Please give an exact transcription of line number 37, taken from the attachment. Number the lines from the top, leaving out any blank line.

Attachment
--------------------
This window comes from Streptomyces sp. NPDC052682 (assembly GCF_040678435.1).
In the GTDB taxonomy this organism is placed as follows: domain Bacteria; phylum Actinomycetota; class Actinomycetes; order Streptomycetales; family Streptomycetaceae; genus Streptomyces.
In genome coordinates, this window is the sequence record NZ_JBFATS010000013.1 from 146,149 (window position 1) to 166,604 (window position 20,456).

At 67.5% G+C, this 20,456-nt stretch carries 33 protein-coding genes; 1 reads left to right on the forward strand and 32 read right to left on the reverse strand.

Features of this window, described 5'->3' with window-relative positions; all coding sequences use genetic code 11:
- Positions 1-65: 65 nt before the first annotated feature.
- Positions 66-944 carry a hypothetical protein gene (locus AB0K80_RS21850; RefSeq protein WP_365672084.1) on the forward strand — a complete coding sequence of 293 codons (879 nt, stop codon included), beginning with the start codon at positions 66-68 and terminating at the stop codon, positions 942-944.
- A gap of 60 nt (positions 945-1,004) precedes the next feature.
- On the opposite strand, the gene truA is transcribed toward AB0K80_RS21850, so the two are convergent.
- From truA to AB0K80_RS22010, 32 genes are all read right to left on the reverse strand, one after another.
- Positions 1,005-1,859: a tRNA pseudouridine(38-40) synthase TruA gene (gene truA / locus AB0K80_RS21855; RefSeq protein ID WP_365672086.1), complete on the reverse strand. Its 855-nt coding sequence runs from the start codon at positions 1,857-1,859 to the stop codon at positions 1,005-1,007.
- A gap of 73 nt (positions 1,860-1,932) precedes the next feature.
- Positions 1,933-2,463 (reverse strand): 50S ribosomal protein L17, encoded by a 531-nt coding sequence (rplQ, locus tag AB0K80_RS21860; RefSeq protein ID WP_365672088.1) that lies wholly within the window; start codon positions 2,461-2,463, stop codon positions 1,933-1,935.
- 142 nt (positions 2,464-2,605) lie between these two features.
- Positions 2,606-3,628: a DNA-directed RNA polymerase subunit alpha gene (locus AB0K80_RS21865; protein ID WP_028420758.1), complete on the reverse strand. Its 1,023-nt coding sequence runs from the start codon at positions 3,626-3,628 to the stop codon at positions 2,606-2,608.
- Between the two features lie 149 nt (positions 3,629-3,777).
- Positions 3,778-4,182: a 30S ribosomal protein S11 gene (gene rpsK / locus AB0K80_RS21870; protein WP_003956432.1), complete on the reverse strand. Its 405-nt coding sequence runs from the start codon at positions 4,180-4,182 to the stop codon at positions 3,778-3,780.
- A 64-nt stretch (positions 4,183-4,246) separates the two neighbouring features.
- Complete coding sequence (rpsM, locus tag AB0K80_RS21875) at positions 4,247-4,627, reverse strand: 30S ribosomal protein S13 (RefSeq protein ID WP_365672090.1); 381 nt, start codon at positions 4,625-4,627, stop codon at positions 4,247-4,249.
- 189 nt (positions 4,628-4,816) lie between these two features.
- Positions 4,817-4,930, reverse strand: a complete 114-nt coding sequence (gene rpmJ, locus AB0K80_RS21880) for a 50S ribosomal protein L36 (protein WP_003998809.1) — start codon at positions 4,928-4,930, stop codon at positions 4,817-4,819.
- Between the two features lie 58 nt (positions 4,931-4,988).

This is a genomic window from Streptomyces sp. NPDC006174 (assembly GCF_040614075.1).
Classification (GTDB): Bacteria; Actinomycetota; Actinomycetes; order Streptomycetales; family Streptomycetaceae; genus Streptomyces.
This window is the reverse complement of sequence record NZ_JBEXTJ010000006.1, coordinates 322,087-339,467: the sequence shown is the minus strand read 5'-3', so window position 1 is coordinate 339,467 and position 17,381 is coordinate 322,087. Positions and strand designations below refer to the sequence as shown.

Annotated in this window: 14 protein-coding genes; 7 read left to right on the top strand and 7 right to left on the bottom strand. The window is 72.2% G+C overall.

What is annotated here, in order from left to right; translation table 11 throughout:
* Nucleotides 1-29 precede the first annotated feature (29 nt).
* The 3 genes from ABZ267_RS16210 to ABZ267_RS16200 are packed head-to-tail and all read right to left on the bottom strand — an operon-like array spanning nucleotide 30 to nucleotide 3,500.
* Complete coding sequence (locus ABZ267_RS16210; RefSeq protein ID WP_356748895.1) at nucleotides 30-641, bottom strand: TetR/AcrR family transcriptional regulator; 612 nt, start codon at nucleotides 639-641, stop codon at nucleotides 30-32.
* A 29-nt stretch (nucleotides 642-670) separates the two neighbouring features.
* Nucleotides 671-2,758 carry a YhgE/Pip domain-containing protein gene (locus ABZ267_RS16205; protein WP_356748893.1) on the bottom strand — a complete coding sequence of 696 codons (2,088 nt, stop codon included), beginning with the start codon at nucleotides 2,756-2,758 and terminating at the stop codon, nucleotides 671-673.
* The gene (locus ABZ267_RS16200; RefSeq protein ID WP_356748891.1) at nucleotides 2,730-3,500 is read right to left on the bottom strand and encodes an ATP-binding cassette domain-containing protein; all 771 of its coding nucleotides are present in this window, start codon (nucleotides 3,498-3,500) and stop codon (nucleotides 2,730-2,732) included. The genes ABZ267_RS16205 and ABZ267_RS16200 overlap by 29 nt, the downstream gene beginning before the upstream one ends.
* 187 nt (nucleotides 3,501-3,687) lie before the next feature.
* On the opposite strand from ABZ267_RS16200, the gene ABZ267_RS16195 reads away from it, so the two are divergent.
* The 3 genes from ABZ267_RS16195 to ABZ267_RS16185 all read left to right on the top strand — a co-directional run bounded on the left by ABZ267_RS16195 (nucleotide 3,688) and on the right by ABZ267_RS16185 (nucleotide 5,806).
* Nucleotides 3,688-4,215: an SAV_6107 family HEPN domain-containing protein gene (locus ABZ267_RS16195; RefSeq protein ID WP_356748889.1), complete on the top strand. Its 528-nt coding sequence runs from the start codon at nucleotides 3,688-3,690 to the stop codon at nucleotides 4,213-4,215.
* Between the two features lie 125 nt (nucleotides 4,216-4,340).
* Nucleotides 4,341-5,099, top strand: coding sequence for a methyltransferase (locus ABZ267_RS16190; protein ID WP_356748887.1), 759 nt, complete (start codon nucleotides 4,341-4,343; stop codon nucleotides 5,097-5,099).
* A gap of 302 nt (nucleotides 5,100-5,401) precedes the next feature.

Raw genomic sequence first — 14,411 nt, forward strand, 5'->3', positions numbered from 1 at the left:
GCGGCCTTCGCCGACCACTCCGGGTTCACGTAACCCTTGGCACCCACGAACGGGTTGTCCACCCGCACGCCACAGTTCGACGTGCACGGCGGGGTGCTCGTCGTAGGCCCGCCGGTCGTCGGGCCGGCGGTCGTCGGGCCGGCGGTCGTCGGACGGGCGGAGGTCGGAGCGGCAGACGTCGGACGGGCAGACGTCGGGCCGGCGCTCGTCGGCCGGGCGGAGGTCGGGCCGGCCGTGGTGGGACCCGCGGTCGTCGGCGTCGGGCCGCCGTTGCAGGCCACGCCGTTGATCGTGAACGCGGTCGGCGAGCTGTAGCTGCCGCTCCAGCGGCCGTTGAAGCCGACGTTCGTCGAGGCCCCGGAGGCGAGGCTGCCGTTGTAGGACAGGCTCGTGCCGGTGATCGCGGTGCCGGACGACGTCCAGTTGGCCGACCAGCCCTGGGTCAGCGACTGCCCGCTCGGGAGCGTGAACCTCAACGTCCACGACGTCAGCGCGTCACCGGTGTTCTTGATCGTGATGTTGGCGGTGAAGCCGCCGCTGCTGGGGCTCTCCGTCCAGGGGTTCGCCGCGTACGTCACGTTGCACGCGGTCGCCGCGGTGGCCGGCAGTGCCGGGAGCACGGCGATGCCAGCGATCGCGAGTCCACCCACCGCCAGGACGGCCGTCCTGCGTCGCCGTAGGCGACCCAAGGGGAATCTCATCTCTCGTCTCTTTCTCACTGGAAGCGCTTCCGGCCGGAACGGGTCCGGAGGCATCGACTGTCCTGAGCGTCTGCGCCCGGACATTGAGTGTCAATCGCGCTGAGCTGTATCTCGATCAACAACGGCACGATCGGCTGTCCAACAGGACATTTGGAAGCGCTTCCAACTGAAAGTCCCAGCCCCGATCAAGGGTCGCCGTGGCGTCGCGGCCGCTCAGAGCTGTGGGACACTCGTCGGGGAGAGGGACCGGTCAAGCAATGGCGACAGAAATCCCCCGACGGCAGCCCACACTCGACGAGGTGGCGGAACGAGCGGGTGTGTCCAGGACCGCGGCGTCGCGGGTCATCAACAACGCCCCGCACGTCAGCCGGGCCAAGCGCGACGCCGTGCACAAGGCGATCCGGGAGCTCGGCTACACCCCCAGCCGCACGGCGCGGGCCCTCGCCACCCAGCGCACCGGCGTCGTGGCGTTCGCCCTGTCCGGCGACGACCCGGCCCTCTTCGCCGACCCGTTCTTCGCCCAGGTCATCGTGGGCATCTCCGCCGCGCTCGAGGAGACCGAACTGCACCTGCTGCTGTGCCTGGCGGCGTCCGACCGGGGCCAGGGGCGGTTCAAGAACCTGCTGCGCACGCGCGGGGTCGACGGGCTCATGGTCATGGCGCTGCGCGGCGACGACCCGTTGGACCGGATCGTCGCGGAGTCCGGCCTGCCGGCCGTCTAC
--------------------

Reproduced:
* Nucleotides 3,688-4,215: an SAV_6107 family HEPN domain-containing protein gene (locus ABZ267_RS16195; RefSeq protein ID WP_356748889.1), complete on the top strand. Its 528-nt coding sequence runs from the start codon at nucleotides 3,688-3,690 to the stop codon at nucleotides 4,213-4,215.